Owner-Occupiers: An Endangered Species For New Homes?
Just beneath Zillow Offers' demise roils an issue that ties Wall Street, Main Street, and Capitol Hill into a Gordian Knot. At stake, homeownership as an earned ladder-wrung to the American Dream.
The second-day lead
The great Z'misestimate has already leveled a blast to the bow of one of property data and technology's high-fliers of the past decade.
Post-mortems, take-away lessons-learned, jockeying for position among remaining iBuyer ventures have begun playing out at full-decibel volume. Thunderous reverberations and implications, dissections, predictions, I-told-you-sos, etc. will create a noisy wake, potentially existential for Zillow, and sweeping a wide, deep swath across the fledgling business model that is iBuying.
What homebuilders, their investors and lenders, their developer lot-lifelines, and their broad-and-deep ecosystem of pilot-fish partners need to know is that the dots connect ... to them.
Zillow Offers' fatal error and new homebuilding's ongoing bound into the 2020s at full-tilt may feel like six-degrees-of-separation. Peel back a few layers, though, and reframe the iBuyer channel challenge through lens that shows a spectral vortex among three roiling force-fields – Wall Street, Main Street, and Capitol Hill – and suddenly you're face-to-face with a matter for us all.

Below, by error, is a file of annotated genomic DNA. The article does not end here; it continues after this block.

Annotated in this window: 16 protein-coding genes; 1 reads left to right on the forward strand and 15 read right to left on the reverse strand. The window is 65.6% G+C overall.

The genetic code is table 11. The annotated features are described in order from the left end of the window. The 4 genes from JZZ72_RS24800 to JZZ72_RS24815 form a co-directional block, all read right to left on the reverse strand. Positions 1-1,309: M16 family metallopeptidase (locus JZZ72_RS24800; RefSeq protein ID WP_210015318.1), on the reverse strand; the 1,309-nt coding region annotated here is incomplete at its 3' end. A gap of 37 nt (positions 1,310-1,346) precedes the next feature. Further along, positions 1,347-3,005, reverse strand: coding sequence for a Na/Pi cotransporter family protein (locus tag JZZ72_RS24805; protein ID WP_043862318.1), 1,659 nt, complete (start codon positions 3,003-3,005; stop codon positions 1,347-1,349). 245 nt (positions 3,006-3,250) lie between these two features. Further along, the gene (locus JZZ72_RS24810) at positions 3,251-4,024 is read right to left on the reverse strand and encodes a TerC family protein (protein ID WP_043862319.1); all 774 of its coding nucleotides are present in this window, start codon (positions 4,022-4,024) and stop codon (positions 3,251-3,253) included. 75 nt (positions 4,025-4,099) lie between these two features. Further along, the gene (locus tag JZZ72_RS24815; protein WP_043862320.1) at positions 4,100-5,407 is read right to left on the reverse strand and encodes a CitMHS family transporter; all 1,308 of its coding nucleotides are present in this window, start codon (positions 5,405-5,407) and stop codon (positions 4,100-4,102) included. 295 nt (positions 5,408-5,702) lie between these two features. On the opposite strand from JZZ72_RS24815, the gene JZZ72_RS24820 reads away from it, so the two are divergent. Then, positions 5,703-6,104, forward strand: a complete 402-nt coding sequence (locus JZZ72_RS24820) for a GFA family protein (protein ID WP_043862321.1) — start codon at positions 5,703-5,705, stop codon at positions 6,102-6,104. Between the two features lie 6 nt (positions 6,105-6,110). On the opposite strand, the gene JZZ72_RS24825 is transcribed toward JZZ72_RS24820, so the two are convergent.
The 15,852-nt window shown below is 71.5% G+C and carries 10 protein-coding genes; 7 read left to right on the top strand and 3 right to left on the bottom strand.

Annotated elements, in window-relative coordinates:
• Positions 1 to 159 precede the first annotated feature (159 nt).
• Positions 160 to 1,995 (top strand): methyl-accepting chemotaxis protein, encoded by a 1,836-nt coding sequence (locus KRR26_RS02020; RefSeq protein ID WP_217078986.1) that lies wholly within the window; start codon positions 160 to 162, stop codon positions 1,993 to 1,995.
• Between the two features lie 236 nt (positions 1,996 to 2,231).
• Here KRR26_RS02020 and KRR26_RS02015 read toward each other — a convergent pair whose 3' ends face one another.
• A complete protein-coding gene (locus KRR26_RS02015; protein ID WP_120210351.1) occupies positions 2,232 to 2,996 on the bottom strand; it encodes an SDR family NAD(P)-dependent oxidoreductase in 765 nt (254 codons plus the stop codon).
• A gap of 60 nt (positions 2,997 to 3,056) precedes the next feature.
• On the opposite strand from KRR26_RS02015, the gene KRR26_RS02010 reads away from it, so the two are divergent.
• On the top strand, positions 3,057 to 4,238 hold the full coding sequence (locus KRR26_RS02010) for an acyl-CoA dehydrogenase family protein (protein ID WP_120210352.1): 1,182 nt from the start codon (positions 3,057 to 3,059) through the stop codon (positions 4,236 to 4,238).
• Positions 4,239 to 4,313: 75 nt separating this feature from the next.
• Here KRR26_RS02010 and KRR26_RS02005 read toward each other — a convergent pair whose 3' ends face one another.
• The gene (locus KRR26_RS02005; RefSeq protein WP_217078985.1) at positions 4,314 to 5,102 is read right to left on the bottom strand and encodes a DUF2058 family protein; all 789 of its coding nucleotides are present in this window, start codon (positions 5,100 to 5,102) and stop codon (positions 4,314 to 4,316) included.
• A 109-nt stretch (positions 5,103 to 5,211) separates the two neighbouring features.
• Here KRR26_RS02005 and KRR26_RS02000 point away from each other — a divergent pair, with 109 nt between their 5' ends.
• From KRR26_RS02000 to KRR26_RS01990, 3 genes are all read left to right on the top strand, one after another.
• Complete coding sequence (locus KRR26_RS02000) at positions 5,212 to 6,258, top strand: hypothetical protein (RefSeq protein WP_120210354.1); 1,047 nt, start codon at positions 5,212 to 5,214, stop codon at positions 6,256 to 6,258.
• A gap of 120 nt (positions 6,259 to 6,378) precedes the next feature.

The glare of attention – wanted and unwanted – focuses first on Zillow's plan to unload 9,800 homes, and, importantly, who antes up for them.
In a housing market teeming with "alternative buyers" of housing's scarcest, and most sought-after property – homes priced below, say $320,000 – what's the true plight of the barely-qualifiable working household owner-occupier buyer?
Will that buyer – the one in the erstwhile expansive margins of housing finance's credit box, and the one who may well stand as a bulwark of the American Dream of homeownership, financial and social mobility, and merit-based prosperity – go the way of another new-housing DoDo bird, the starter home?
Want to see how quickly six-degrees-of-separation become no degrees?
What builders need to know
Zillow's business failure – smart real estate analysts conclude – reflects a contained and localized, if costly, mini implosion. The 17-thousand-property "Zillow dump" into a broader resale pool in the neighborhood of a 12-month run-rate of 5.5 million may have a negligible to minimal impact in the wider scheme of an undersupplied existing home inventory landscape. Calculated Risk's Bill McBride notes:
There will probably be around 1.6 million existing homes sold in Q4 Not Seasonally Adjusted (NSA). So 7,000 is a very small percentage, and with record low inventories (for September), this will not have an impact ... the bottom line is inventories are very low, mortgage rates are still historically low, and demographics are currently favorable for home buying."